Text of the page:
Adolescents ' Risk Taking Behavior Is Driven By Tolerance Ambiguity

1048 Words Nov 7th, 2014 null Page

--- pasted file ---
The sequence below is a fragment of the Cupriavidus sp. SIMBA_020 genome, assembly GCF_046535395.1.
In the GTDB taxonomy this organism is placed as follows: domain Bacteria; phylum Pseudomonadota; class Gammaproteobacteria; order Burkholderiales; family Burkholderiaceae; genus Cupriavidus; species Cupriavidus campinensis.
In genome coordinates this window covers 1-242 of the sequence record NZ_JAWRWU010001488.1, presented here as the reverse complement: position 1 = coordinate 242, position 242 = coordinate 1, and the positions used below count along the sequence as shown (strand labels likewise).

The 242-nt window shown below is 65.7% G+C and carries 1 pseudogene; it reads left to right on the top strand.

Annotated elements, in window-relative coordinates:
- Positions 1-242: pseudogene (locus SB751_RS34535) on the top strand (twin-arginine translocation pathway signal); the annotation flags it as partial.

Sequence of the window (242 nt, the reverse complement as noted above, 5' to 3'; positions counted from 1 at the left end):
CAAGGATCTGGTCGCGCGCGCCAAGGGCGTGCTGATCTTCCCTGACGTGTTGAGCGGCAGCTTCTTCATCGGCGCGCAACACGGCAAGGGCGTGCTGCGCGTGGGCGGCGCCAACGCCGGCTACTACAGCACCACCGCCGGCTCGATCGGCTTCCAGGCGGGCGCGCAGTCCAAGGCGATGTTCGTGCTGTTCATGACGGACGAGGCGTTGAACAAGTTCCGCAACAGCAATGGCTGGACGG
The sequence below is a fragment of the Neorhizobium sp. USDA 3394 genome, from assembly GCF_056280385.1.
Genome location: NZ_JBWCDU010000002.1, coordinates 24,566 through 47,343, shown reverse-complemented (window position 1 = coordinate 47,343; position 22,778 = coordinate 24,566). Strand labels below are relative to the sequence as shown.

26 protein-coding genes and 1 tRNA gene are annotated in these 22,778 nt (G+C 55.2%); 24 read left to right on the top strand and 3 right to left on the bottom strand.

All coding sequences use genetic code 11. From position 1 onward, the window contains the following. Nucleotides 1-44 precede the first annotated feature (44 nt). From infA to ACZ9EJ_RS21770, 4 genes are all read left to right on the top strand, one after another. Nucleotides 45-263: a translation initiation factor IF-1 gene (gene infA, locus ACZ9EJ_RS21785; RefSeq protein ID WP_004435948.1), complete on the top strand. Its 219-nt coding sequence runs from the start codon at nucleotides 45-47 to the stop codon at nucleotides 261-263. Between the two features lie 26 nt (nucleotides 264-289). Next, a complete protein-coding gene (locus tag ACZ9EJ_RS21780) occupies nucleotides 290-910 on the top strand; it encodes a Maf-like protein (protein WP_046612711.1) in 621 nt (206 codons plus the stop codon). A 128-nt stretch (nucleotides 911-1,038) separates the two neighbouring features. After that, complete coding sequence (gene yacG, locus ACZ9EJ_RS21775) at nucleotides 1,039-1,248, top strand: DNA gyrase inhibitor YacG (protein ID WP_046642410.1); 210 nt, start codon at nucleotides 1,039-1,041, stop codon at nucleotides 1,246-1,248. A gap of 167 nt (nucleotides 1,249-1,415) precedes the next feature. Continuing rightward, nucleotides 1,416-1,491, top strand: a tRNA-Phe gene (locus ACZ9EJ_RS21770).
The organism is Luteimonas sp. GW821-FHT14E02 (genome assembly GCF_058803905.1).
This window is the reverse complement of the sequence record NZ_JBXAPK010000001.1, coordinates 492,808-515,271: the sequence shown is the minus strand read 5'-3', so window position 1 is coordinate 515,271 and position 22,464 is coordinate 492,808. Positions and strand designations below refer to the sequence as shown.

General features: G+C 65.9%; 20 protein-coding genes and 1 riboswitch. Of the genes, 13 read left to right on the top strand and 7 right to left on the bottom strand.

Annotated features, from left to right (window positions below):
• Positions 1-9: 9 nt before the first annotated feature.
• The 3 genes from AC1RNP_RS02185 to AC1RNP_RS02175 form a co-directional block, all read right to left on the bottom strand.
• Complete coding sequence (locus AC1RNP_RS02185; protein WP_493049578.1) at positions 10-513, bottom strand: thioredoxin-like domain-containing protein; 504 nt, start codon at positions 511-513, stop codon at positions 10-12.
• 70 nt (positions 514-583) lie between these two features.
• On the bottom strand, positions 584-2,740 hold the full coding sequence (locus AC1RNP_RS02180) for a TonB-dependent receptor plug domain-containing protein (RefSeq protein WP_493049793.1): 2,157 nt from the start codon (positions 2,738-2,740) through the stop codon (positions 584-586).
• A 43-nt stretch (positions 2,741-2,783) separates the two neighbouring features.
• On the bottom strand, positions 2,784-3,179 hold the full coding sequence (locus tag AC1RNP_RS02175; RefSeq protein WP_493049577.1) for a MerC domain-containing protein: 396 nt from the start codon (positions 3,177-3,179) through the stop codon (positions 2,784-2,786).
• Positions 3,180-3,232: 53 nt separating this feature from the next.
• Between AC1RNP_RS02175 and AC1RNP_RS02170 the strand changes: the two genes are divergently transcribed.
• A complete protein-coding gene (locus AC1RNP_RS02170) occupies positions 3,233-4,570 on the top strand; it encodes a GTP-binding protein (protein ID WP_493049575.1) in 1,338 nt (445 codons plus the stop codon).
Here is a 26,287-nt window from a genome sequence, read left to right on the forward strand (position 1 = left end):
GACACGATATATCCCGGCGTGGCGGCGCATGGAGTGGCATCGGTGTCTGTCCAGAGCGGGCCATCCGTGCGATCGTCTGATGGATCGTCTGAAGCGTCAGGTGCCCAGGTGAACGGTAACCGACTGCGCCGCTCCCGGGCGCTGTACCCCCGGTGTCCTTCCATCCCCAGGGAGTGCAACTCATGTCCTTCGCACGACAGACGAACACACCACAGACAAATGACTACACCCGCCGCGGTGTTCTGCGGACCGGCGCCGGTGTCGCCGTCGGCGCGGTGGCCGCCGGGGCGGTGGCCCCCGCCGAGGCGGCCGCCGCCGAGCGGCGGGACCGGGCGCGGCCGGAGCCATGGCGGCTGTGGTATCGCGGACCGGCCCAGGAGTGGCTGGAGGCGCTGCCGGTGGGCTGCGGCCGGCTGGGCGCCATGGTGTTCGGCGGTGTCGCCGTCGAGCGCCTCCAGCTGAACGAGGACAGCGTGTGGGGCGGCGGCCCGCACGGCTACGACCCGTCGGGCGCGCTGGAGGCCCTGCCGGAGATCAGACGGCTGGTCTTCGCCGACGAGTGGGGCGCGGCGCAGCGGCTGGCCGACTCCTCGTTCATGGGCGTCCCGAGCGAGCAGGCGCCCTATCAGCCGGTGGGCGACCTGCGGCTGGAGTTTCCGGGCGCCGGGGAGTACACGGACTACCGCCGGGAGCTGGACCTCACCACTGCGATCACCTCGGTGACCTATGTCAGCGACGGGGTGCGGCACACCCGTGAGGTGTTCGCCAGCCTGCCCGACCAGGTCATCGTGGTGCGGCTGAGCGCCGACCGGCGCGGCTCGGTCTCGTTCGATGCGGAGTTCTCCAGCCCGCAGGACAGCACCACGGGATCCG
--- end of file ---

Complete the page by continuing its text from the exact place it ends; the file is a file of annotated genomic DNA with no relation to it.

An October 2012 study published in the Proceedings of the National Academy of Sciences (PNAS), titled “Adolescents’ risk-taking behavior is driven by tolerance ambiguity” validates the notion that adolescents are more likely to take risks than adults. Directed by head researcher and postdoctoral New York University student Agnieszka Tymula, the study goes as far as to claim that teenagers have about double the risk of death compared to that of pre-adolescents. It was only recently, however, that researchers began to understand the intricacies of the adolescent brain and its correlation with their ostensibly senseless actions. Research under the PNAS study suggests that adolescents tend to overestimate certain risks—such as unprotected sex, drug use, or criminal behavior. In attempt to discover the dichotomy between risk-taking in adolescents versus risk-taking in adults, researchers studied 33 healthy adolescents aged 12 to 17, in addition to 30 adults aged 30 to 50. Participants were asked to engage in a gambling game, which presented two options: a definite $5 reward or the opportunity of receiving a greater payout or nothing at all. The payout was determined by probability—whether or not there was a greater representation of red or blue poker chips in stack of 100 chips. On half of the trials, outcome probability was greatly specified, while on the other half, outcome probability was ambiguous. In order to vary the ambiguity, larger or smaller portions of the stacks…

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